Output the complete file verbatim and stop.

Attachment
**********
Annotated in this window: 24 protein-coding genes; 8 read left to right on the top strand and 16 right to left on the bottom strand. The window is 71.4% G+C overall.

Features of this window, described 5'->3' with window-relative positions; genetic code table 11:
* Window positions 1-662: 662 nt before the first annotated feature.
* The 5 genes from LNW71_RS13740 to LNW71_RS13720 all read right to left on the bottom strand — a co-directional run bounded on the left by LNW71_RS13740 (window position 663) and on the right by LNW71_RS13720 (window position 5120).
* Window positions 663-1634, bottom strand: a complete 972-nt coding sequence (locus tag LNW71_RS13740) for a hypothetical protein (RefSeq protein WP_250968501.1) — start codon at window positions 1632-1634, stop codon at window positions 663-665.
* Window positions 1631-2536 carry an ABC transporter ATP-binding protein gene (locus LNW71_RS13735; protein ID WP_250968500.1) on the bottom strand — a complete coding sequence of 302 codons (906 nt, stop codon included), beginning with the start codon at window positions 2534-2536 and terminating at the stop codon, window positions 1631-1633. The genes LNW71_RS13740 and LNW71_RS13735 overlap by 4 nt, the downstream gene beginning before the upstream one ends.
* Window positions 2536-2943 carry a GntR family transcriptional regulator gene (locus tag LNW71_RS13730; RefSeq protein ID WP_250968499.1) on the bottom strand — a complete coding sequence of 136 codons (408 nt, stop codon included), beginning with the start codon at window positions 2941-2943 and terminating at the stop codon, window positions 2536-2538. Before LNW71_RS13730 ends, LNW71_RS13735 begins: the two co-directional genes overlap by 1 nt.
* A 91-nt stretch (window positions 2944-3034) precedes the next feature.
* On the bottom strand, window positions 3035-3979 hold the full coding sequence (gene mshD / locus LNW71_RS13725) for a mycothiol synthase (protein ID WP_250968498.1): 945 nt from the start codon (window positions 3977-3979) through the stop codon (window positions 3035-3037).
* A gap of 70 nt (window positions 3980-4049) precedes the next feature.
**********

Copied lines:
Annotated in this window: 24 protein-coding genes; 8 read left to right on the top strand and 16 right to left on the bottom strand. The window is 71.4% G+C overall.

Features of this window, described 5'->3' with window-relative positions; genetic code table 11:
* Window positions 1-662: 662 nt before the first annotated feature.
* The 5 genes from LNW71_RS13740 to LNW71_RS13720 all read right to left on the bottom strand — a co-directional run bounded on the left by LNW71_RS13740 (window position 663) and on the right by LNW71_RS13720 (window position 5120).
* Window positions 663-1634, bottom strand: a complete 972-nt coding sequence (locus tag LNW71_RS13740) for a hypothetical protein (RefSeq protein WP_250968501.1) — start codon at window positions 1632-1634, stop codon at window positions 663-665.
* Window positions 1631-2536 carry an ABC transporter ATP-binding protein gene (locus LNW71_RS13735; protein ID WP_250968500.1) on the bottom strand — a complete coding sequence of 302 codons (906 nt, stop codon included), beginning with the start codon at window positions 2534-2536 and terminating at the stop codon, window positions 1631-1633. The genes LNW71_RS13740 and LNW71_RS13735 overlap by 4 nt, the downstream gene beginning before the upstream one ends.
* Window positions 2536-2943 carry a GntR family transcriptional regulator gene (locus tag LNW71_RS13730; RefSeq protein ID WP_250968499.1) on the bottom strand — a complete coding sequence of 136 codons (408 nt, stop codon included), beginning with the start codon at window positions 2941-2943 and terminating at the stop codon, window positions 2536-2538. Before LNW71_RS13730 ends, LNW71_RS13735 begins: the two co-directional genes overlap by 1 nt.
* A 91-nt stretch (window positions 2944-3034) precedes the next feature.
* On the bottom strand, window positions 3035-3979 hold the full coding sequence (gene mshD / locus LNW71_RS13725) for a mycothiol synthase (protein ID WP_250968498.1): 945 nt from the start codon (window positions 3977-3979) through the stop codon (window positions 3035-3037).
* A gap of 70 nt (window positions 3980-4049) precedes the next feature.